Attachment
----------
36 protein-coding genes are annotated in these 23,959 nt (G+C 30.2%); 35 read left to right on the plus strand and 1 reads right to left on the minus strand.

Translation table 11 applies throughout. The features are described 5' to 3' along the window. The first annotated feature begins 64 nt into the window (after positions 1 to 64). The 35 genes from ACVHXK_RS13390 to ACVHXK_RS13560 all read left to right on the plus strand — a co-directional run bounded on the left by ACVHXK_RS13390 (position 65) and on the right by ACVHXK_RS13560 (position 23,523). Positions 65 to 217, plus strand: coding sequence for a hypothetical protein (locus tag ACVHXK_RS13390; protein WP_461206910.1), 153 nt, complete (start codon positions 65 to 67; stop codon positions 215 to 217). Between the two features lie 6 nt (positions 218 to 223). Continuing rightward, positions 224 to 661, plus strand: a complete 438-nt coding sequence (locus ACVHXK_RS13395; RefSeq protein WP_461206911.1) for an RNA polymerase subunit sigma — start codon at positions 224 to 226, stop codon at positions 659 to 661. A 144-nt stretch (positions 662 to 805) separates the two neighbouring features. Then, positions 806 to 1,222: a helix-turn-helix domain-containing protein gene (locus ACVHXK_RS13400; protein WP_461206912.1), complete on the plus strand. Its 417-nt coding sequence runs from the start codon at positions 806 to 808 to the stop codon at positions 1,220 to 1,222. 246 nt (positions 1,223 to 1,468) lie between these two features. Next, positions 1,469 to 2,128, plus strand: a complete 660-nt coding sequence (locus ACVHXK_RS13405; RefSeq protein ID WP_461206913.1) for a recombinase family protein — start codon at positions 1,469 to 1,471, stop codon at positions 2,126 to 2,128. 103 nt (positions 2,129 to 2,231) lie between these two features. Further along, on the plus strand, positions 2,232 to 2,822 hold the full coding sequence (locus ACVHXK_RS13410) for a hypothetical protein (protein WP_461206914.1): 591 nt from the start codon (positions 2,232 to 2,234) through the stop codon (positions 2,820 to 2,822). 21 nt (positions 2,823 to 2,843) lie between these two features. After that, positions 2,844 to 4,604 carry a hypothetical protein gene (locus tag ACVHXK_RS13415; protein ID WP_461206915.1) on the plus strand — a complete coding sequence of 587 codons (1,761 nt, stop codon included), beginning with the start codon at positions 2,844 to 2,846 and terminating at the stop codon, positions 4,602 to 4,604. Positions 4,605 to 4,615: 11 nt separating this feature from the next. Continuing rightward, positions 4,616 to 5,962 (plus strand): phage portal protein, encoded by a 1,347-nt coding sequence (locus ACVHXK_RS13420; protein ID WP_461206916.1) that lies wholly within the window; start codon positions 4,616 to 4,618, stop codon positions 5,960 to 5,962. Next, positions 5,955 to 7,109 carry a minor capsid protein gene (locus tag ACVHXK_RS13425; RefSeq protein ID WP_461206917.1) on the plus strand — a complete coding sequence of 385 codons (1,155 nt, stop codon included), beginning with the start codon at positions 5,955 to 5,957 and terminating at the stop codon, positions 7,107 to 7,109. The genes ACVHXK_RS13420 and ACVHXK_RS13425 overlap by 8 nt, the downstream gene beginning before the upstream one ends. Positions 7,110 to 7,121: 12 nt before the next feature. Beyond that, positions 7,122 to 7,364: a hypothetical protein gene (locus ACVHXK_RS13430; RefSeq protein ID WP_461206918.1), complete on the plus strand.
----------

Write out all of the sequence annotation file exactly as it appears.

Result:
36 protein-coding genes are annotated in these 23,959 nt (G+C 30.2%); 35 read left to right on the plus strand and 1 reads right to left on the minus strand.

Translation table 11 applies throughout. The features are described 5' to 3' along the window. The first annotated feature begins 64 nt into the window (after positions 1 to 64). The 35 genes from ACVHXK_RS13390 to ACVHXK_RS13560 all read left to right on the plus strand — a co-directional run bounded on the left by ACVHXK_RS13390 (position 65) and on the right by ACVHXK_RS13560 (position 23,523). Positions 65 to 217, plus strand: coding sequence for a hypothetical protein (locus tag ACVHXK_RS13390; protein WP_461206910.1), 153 nt, complete (start codon positions 65 to 67; stop codon positions 215 to 217). Between the two features lie 6 nt (positions 218 to 223). Continuing rightward, positions 224 to 661, plus strand: a complete 438-nt coding sequence (locus ACVHXK_RS13395; RefSeq protein WP_461206911.1) for an RNA polymerase subunit sigma — start codon at positions 224 to 226, stop codon at positions 659 to 661. A 144-nt stretch (positions 662 to 805) separates the two neighbouring features. Then, positions 806 to 1,222: a helix-turn-helix domain-containing protein gene (locus ACVHXK_RS13400; protein WP_461206912.1), complete on the plus strand. Its 417-nt coding sequence runs from the start codon at positions 806 to 808 to the stop codon at positions 1,220 to 1,222. 246 nt (positions 1,223 to 1,468) lie between these two features. Next, positions 1,469 to 2,128, plus strand: a complete 660-nt coding sequence (locus ACVHXK_RS13405; RefSeq protein ID WP_461206913.1) for a recombinase family protein — start codon at positions 1,469 to 1,471, stop codon at positions 2,126 to 2,128. 103 nt (positions 2,129 to 2,231) lie between these two features. Further along, on the plus strand, positions 2,232 to 2,822 hold the full coding sequence (locus ACVHXK_RS13410) for a hypothetical protein (protein WP_461206914.1): 591 nt from the start codon (positions 2,232 to 2,234) through the stop codon (positions 2,820 to 2,822). 21 nt (positions 2,823 to 2,843) lie between these two features. After that, positions 2,844 to 4,604 carry a hypothetical protein gene (locus tag ACVHXK_RS13415; protein ID WP_461206915.1) on the plus strand — a complete coding sequence of 587 codons (1,761 nt, stop codon included), beginning with the start codon at positions 2,844 to 2,846 and terminating at the stop codon, positions 4,602 to 4,604. Positions 4,605 to 4,615: 11 nt separating this feature from the next. Continuing rightward, positions 4,616 to 5,962 (plus strand): phage portal protein, encoded by a 1,347-nt coding sequence (locus ACVHXK_RS13420; protein ID WP_461206916.1) that lies wholly within the window; start codon positions 4,616 to 4,618, stop codon positions 5,960 to 5,962. Next, positions 5,955 to 7,109 carry a minor capsid protein gene (locus tag ACVHXK_RS13425; RefSeq protein ID WP_461206917.1) on the plus strand — a complete coding sequence of 385 codons (1,155 nt, stop codon included), beginning with the start codon at positions 5,955 to 5,957 and terminating at the stop codon, positions 7,107 to 7,109. The genes ACVHXK_RS13420 and ACVHXK_RS13425 overlap by 8 nt, the downstream gene beginning before the upstream one ends. Positions 7,110 to 7,121: 12 nt before the next feature. Beyond that, positions 7,122 to 7,364: a hypothetical protein gene (locus ACVHXK_RS13430; RefSeq protein ID WP_461206918.1), complete on the plus strand.